I'll give a recent example to illustrate the point.
|Myrtle Beech in the Otways - dead trees are clearly visible |
(Photo: John Morgan)
At another site in the rainforest, we observed very large trees that had been defoliated some time ago, presumably because of the fungus. There again was vigorous regrowth from the base, casting further uncertainty on the well-known "fact" that Myrtle Wilt always kills Myrtle Beech. Our observations have confused us - we are observing a phenomenon that is not supposed to occur. Perhaps the story is more complicated than was originally thought. Perhaps the disease is not always lethal. Perhaps there are circumstances where the tree can survive infection.
Of course we have a lot more work to do before we can definatively re-write the story here. But it demonstrates two things. By making observations of nature (and these are very simple observations) - do Nothofagus die or regrow after Myrtle Wilt - and thinking about what we are observing (i.e., the implications of these observations in light of current understanding), we have gained some rather profound insight into the ecology of this rainforest. This means sometimes questioning the accepted wisdom on the topic.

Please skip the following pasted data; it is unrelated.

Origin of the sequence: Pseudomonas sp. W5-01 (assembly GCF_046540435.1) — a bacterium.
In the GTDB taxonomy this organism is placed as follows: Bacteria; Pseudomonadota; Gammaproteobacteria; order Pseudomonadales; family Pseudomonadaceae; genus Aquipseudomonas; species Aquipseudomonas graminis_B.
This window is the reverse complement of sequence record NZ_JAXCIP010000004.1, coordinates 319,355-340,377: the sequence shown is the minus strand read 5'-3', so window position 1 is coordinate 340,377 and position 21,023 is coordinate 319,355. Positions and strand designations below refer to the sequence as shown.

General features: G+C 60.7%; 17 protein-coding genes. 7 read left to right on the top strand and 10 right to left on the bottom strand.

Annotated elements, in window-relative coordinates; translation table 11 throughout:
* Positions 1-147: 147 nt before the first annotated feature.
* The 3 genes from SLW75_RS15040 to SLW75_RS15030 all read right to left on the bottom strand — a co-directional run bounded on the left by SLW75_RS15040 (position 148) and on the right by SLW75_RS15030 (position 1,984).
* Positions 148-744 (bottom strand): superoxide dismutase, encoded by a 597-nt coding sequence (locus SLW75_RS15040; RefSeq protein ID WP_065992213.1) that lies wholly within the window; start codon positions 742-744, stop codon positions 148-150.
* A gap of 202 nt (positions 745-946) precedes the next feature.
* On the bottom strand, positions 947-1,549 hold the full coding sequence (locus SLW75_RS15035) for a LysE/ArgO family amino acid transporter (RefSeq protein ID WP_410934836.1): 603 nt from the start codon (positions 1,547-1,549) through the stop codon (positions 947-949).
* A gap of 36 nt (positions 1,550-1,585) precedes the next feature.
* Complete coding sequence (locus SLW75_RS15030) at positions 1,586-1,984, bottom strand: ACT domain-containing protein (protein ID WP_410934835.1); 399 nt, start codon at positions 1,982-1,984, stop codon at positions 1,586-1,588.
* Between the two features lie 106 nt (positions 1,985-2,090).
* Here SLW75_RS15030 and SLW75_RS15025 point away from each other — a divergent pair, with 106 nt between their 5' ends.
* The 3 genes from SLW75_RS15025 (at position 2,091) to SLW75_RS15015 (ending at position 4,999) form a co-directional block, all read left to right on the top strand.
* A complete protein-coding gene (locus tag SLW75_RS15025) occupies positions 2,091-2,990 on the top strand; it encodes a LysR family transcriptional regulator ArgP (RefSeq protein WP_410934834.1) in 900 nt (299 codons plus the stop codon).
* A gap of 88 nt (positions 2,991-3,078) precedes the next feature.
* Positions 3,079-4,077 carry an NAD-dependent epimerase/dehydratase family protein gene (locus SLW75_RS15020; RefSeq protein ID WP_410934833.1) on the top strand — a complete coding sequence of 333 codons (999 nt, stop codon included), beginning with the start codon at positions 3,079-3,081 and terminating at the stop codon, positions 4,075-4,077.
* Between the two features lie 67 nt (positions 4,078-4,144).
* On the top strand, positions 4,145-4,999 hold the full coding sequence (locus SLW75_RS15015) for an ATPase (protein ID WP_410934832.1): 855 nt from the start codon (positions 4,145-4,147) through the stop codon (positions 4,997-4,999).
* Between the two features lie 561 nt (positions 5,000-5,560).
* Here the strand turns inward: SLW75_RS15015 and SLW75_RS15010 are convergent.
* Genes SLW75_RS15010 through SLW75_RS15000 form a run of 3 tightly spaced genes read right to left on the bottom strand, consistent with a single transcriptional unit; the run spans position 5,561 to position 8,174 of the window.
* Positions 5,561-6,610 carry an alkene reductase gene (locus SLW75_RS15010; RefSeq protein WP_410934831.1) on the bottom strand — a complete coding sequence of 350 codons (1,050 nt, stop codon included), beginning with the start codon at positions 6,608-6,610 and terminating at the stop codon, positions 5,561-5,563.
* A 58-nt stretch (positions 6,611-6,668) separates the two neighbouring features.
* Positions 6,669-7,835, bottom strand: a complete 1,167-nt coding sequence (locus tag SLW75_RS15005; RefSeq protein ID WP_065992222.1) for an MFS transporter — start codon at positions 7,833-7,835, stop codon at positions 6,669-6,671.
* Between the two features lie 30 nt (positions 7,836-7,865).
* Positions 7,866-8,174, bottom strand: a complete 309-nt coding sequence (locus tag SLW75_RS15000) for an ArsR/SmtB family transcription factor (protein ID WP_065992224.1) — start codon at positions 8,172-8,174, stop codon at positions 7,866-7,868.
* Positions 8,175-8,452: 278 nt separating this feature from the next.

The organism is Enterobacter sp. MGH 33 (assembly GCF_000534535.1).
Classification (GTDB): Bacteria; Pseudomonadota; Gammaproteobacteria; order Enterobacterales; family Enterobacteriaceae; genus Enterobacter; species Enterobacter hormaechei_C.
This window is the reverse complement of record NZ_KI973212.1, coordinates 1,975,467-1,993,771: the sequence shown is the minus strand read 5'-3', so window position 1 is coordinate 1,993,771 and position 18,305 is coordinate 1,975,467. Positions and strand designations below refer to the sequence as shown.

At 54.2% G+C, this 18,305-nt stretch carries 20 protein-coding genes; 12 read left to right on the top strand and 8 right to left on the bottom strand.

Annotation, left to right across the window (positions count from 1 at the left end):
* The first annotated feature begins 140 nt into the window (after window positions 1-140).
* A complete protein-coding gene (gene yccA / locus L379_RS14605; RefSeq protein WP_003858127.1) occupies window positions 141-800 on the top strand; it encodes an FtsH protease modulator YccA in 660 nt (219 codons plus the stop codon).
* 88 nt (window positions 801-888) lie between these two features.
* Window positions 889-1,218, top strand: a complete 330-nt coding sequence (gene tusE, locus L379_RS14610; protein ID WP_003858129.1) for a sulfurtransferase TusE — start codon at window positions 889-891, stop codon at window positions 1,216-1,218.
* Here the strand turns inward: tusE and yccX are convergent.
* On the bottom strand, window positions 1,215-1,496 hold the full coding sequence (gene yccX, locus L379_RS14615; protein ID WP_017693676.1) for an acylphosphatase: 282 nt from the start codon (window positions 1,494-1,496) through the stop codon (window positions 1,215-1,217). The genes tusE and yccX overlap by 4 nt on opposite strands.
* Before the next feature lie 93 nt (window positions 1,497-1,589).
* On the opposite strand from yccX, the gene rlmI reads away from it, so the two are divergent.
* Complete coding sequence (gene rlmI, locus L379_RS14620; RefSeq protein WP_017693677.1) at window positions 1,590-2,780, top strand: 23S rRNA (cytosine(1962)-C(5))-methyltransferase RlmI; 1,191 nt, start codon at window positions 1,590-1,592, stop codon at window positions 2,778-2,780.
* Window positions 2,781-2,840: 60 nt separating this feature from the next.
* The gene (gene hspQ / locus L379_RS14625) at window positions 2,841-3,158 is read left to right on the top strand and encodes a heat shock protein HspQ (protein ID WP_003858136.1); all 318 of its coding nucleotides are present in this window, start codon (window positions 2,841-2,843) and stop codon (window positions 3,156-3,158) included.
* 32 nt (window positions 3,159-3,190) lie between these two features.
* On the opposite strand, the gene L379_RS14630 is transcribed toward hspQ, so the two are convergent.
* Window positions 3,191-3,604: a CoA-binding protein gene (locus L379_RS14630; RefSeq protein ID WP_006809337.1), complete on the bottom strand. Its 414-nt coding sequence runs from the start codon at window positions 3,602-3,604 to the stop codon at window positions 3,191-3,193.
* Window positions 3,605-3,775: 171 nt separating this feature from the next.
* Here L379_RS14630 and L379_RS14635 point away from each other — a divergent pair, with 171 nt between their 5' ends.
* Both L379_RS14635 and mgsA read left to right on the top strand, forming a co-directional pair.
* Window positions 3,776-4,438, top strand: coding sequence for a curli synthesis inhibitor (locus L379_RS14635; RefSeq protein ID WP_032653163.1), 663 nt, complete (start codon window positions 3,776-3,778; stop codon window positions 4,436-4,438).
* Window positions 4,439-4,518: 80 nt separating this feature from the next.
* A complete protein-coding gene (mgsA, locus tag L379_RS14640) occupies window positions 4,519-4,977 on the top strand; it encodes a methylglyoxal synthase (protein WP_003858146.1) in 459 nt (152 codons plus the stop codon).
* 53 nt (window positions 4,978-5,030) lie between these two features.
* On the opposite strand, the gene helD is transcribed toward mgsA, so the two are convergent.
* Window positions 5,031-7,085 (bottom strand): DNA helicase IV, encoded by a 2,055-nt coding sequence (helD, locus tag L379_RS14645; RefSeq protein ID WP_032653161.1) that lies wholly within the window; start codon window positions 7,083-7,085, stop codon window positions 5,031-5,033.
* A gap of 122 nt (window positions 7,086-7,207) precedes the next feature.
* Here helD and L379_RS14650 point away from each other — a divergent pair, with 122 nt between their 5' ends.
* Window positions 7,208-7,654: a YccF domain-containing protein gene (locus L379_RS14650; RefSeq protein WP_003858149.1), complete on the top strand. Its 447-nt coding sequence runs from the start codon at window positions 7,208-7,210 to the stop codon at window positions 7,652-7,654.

And we haven't yet got our technology out of its toolbox.
Secondly, it highlights that long-term observations of natural systems are crucial to understanding them and making correct decisions about their wise use and management. Dave Ashton knew this - he repeatedly tested ideas about the regeneration and succession of Ash forests over a lifetime. For most of us, we don't have a lifetime to answer the pressing questions such as climate change impacts on biodiversity. But we can gain such insights if we cleverly use revisitation studies and historical datasets (such as herbarium records & quadrat data), use chronosequences (space-for-time substitution), and establish permanent plots for monitoring with specific questions in mind.
I look forward to us further unravelling the Myrtle Wilt story, a story that was once thought written. In the meantime, we need to go off and make a few more observations!